LAS VEGAS — Channeling Barack Obama’s 2008 presidential campaign, Sen. Bernie Sanders bluntly declared at the Democratic debate on Tuesday that the invasion of Iraq was “the worst foreign policy blunder in the history of this country” — an unmistakable knock at Hillary Clinton.
It’s not clear that Clinton’s 2002 vote in favor of authorizing the use of force to topple Saddam Hussein — which she has disavowed as a mistake — packs the same emotional punch that it did when Obama used it to derail his future secretary of state’s White House ambitions.
Still, asked how his approach to Syria differs from hers, the Vermont senator wasted no time in invoking Iraq.
“I will do everything that I can to make sure that the United States does not get involved in another quagmire like we did in Iraq — the worst foreign policy blunder in the history of this country,” he declared, to cheers from the crowd.
In Syria, Sanders said, “we should be putting together a coalition of Arab countries who should be leading the effort. We should be supportive, but I do not support American ground troops in Syria.”
“Well, nobody does. Nobody does, Senator Sanders,” replied Clinton.
That was hardly the end of it. Republican-turned-Democrat Lincoln Chafee picked up where Sanders left off.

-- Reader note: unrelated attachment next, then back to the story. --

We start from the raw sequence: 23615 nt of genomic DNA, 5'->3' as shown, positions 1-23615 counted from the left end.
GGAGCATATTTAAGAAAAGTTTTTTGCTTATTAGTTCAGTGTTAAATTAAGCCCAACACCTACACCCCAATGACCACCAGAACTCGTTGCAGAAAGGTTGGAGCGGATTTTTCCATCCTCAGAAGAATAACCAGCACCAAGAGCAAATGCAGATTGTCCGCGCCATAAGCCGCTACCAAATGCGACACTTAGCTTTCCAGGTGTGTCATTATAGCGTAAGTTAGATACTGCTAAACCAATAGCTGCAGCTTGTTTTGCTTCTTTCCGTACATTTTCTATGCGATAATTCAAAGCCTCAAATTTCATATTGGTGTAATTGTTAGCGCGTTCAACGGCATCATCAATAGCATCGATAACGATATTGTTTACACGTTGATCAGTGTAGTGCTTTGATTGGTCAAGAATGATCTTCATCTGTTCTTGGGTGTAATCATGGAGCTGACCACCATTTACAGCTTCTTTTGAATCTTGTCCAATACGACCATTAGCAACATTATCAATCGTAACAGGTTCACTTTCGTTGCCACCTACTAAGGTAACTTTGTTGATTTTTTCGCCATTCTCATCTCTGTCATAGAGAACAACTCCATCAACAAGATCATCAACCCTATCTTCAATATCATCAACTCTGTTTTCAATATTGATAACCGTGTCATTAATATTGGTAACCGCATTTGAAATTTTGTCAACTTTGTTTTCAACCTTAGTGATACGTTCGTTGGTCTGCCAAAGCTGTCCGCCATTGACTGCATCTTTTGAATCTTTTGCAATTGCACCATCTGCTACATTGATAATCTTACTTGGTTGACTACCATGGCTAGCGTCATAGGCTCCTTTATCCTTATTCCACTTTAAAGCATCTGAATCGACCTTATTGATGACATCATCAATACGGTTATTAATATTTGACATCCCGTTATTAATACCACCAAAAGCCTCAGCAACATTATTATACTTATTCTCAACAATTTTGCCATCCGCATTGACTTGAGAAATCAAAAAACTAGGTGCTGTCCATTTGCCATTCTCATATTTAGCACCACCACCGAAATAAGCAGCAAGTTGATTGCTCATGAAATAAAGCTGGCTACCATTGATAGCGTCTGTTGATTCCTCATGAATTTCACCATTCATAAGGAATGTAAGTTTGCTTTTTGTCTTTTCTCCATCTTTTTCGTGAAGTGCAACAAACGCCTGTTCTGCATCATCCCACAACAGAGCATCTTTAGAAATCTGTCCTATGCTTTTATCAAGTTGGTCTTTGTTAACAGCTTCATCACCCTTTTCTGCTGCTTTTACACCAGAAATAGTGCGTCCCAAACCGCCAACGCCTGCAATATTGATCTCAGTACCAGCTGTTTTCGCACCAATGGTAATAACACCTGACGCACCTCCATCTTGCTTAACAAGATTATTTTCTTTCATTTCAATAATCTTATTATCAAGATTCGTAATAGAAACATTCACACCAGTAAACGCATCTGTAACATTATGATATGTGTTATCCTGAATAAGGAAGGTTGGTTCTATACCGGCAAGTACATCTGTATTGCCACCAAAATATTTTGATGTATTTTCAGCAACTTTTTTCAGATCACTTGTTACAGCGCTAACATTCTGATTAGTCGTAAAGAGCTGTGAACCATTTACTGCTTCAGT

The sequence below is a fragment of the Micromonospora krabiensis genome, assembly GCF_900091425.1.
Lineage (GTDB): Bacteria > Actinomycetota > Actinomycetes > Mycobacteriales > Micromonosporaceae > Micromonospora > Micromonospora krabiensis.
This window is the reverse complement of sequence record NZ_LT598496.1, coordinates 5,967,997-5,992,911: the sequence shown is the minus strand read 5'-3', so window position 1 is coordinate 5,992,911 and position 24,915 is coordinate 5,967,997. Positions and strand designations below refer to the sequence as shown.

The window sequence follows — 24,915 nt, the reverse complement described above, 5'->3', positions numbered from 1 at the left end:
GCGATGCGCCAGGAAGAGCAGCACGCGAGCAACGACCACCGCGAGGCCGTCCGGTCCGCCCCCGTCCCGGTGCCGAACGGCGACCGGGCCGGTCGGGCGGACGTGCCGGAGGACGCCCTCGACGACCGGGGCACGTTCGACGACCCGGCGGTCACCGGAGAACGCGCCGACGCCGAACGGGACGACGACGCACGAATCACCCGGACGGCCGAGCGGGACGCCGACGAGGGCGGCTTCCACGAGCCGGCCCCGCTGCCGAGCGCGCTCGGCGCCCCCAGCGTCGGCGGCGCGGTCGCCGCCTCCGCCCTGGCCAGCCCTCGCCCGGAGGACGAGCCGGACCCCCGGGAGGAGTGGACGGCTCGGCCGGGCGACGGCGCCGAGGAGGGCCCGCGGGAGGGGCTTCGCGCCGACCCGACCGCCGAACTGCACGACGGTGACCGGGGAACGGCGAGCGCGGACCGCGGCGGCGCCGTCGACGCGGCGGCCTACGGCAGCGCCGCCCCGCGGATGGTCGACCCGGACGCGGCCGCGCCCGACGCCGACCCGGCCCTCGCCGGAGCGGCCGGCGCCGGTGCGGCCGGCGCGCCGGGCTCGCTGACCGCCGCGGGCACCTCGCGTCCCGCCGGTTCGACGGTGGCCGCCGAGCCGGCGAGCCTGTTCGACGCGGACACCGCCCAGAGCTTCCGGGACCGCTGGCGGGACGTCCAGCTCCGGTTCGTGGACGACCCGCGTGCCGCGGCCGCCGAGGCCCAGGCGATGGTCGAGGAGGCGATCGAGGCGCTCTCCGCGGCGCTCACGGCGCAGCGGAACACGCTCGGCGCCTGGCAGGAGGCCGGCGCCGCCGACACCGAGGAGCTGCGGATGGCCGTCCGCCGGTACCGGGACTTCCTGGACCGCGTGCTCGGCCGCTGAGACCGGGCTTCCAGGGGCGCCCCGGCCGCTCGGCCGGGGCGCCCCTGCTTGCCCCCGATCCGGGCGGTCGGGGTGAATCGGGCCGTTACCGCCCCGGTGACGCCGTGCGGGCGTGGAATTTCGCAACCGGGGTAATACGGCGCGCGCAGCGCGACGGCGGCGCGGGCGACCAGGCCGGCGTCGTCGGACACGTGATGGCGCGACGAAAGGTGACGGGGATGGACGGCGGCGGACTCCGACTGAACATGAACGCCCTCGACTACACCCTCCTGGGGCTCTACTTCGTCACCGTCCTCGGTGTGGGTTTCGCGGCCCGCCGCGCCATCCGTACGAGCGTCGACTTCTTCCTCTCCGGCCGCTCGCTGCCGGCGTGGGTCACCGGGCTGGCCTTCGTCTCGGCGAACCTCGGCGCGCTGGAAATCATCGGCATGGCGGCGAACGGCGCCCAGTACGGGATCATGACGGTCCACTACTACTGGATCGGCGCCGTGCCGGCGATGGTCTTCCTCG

“We just heard Senator Sanders say that it’s the worst decision in American history. That’s very significant,” he said. “if you’re looking ahead, and you’re looking at someone who made that poor decision in 2002 to go into Iraq when there was no real evidence of weapons of mass destruction in Iraq — I know because I did my homework — and so that’s an indication of how someone will perform in the future. And that’s what’s important.”
Clinton drew applause and cheers in the hall with a rejoinder that left no doubt that she had not forgotten the political wounds of the past.
“I recall very well being on a debate stage, I think, about 25 times with then Senator Obama, debating this very issue. After the election, he asked me to become secretary of state. He valued my judgment, and I spent a lot of time with him in the Situation Room, going over some very difficult issues.”
But Sanders, who voted against the war, had the last word.
“I heard the same evidence from President Bush and Dick Cheney and Don Rumsfeld about why we should overthrow Saddam Hussein,” he said.